Back when there was a War on Drugs (a long, long time ago…probably when The Wire was first coming out), there was an idea that you could never show a protagonist getting high on television without some awful, life-altering consequences. Think of Jessie Spano getting “so excited” on Saved By the Bell, or Claire’s trial-run with meth right before learning about her father’s death on Six Feet Under.
But not all drugs are created equally life-ruining, and slowly but surely, American television culture has come to accept this fact. What about the kids on That Seventies Show, getting high in their basement to no ill effects? (Besides Kelso, who was already a goner, and Steven, I guess, who was selling…but that’s a different story.) What about Claire and Frank Underwood, who basically smoked their way to the office on House of Cards, one illicit doobie at a time. (A fact sited by no less a pothead than Seth Rogen during a senate hearing.) And last night’s Togetherness, still a very under-watched show, presented Brett (Mark Duplass) as being one step away from taking a magical hole into a fairyland of LSD (or peyote? Or psilocybin mushroom mushrooms?) with Mary Steenburgen.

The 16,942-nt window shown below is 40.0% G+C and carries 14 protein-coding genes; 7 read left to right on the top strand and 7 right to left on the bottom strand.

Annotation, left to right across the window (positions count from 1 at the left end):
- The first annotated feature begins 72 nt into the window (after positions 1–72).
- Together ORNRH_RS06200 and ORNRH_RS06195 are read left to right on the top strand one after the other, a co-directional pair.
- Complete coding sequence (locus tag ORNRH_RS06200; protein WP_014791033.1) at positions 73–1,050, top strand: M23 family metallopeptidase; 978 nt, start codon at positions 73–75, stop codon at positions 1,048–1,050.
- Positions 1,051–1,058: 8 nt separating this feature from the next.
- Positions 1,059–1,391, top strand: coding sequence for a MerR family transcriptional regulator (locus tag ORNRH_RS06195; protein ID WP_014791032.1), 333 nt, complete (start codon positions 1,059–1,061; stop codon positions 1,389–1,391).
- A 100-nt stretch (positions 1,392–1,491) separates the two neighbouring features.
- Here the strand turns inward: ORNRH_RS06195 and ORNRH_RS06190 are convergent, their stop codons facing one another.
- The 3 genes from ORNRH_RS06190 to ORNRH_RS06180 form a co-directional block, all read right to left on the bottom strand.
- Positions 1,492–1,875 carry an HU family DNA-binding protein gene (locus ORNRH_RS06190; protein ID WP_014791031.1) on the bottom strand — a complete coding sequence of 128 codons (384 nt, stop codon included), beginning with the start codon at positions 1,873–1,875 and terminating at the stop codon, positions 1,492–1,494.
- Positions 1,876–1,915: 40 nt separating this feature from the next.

Broad City, too, uses drugs to great positive effects, while still remaining as a service reminder about what happens when you get too hopped up on pain pills and maxing out your credit card at the Gowanus Whole Foods because you are listening to your spirit monster. (Been there, done that.)
But of course, the best–and that is to say, most REALISTIC portrayal of both the benefits and drawbacks of taking too much of a psychotropic drug? Transparent, in which Ali Pfefferman’s Ecstasy trip ends up in humiliation, a bomb-ass Uber conversation, and an interaction with her father about Mort’s transition to Moppa-hood that is way too close for comfort. (At least for next-morning’s hangover mind state.)
What’s absolutely perfect about that Transparent episode is how correctly it gets the Ecstasy experience…no, it’s not a drug that’s going to ruin your life by taking it. No, you probably won’t get addicted. Yes, embarrassment and dehydration are the worst side effects you’ll probably experience. But it’s that exact moment of psychic breakthrough, courtesy of the drugs, that Ali will spend the rest of the season back-cycling from, unready and unwilling to accept the acceptance she so easily gave while under the influence.
In my opinion, there’s no better PSA for not taking Ecstasy than the fact that you might end up accidentally talking to your parents about some Real Important Issues, so for that, Transparent just did the War on Drugs a huge favor with that episode.